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3-year-old saves her mom

September 10, 1999|By MARLO BARNHART

It's a mystery how 3-year-old Kelsey Morgan knew just what to do Wednesday morning when her mom passed out in their Spruce Street home.

But wherever she picked it up, she saved the day, first by standing on a chair to open two complicated locks on the front door, then running to a neighbor and telling her "my mom had a seizure."

Help was summoned and Lori Socks got the treatment she needed, first from Community Rescue Service and then at Washington County Hospital where she was diagnosed with an anxiety attack and sent home.

"This turned into a neighborhood event," said Justin Mayhue, the Washington County 911 dispatcher who took the call at 10:47 a.m. from a woman who lives across the street from Lori Socks.

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Neither Socks nor her next-door neighbor, Stacy Bump, has a telephone so Bump had to run across the street to another neighbor who then called 911.

That neighbor let Bump take her cordless phone across the street to help the 911 dispatcher figure out what was wrong with Socks.

"I was getting ready for work and I remember getting a headache, my chest felt tight and then I was out," Socks said. She fell just outside the bathroom door, right at the top of the stairs.

Kelsey found her mom in the hallway and went into action.

"I am prone to epilepsy but I haven't passed out in a long time," Socks said. "Nonetheless, Kelsey and I had talked about what to do if she ever found mommy and couldn't wake her."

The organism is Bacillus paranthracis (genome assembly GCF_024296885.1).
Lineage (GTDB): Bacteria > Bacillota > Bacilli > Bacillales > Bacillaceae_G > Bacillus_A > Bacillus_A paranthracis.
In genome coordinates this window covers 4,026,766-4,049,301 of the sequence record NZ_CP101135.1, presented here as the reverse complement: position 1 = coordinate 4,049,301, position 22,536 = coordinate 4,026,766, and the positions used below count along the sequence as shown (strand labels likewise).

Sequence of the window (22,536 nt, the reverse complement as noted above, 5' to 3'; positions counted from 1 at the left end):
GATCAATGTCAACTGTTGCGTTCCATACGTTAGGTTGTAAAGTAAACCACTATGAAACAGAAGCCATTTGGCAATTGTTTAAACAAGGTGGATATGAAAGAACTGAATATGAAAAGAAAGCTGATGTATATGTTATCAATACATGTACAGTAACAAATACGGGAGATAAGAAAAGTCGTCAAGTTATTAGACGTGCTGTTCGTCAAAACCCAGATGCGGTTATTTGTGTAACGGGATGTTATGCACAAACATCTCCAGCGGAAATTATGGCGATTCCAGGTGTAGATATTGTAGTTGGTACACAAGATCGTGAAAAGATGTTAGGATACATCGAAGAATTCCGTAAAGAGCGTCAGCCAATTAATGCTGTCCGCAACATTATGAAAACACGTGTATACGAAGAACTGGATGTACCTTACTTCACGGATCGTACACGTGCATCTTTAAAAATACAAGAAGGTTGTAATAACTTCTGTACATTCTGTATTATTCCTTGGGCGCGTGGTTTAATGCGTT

Socks believes Kelsey may have also learned about 911 from watching television.

"Plus we have the irony of our address on Spruce Street being 911 - it's easy for Kelsey to remember that number," Socks said.

Mayhue learned of Kelsey's involvement after talking with Bump on the phone. Later he learned Socks' address was 911 and pointed out that today is Saturday, Sept. 11 or 9-1-1, a day when the emergency system in use throughout the country is highlighted.

At her grandmother Shirley Morgan's house Friday, Kelsey didn't seem to know what being a hero was all about. But she was able to repeat what she told her neighbor when she went next door on Wednesday.

"I said, mommy needs help ... she had a seizure," the child repeated shyly.

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